"Seven Stanzas at Easter"
I love it when people send me things they enjoyed reading, especially if it stokes our affection for Jesus. On the other side of Holy Week, where we were reminded of the person and work of our risen King, it can be a real temptation to put Sunday behind us and tuck the resurrection away until next year. May God grant us much grace to increase our awareness of who Jesus is now for us and every season of life until we celebrate Holy Week again. I was sent a poem written by John Updike entitled Seven Stanzas at Easter (1960). Check it out below meditatively, and on the other side of the most important week in human history, make it cause your heart to burn within you.
Make no mistake: if he rose at all
It was as His body;
If the cell’s dissolution did not reverse, the molecule reknit,
The amino acids rekindle,
The Church will fall.
It was not as the flowers,
Each soft spring recurrent;
It was not as His Spirit in the mouths and fuddled eyes of the
It was as His flesh; ours.
The same hinged thumbs and toes
The same valved heart
That—pierced—died, withered, paused, and then regathered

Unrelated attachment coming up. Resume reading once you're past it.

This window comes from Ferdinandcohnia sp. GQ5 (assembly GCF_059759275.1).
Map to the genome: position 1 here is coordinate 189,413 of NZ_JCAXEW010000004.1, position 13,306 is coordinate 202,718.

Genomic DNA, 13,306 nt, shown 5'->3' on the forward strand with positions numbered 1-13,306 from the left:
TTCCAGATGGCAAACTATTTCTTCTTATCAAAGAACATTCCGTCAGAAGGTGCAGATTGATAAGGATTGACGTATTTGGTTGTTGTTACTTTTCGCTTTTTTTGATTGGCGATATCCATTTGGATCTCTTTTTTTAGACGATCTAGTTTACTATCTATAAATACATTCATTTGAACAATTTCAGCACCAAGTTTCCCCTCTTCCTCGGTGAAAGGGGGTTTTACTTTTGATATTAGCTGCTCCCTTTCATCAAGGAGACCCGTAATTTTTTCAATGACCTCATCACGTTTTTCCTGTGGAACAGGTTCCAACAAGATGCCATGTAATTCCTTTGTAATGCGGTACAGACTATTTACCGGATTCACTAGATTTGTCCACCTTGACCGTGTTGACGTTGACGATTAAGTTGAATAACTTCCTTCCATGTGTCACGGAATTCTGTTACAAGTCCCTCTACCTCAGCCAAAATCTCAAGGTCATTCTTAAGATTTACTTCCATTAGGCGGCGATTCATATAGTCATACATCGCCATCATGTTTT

Out of enduring Might
New strength to enclose.
Let us not mock God with metaphor,
Analogy, sidestepping, transcendence,
Making of the event a parable, a sign painted in the faded
Credulity of earlier ages:
Let us walk through the door.
The stone is rolled back, not papier-mache,
Not a stone in a story,
But the vast rock of materiality that in the slow grinding of
Time will eclipse for each of us
The wide light of day.
And if we have an angel at the tomb,
Make it a real angel,
Weighty with Max Planck’s quanta, vivid with hair, opaque in
The dawn light, robed in real linen
Spun on a definite loom.
Let us not seek to make it less monstrous,
For our own convenience, our own sense of beauty,
Lest, awakened in one unthinkable hour, we are embarrassed
By the miracle,
And crushed by remonstrance.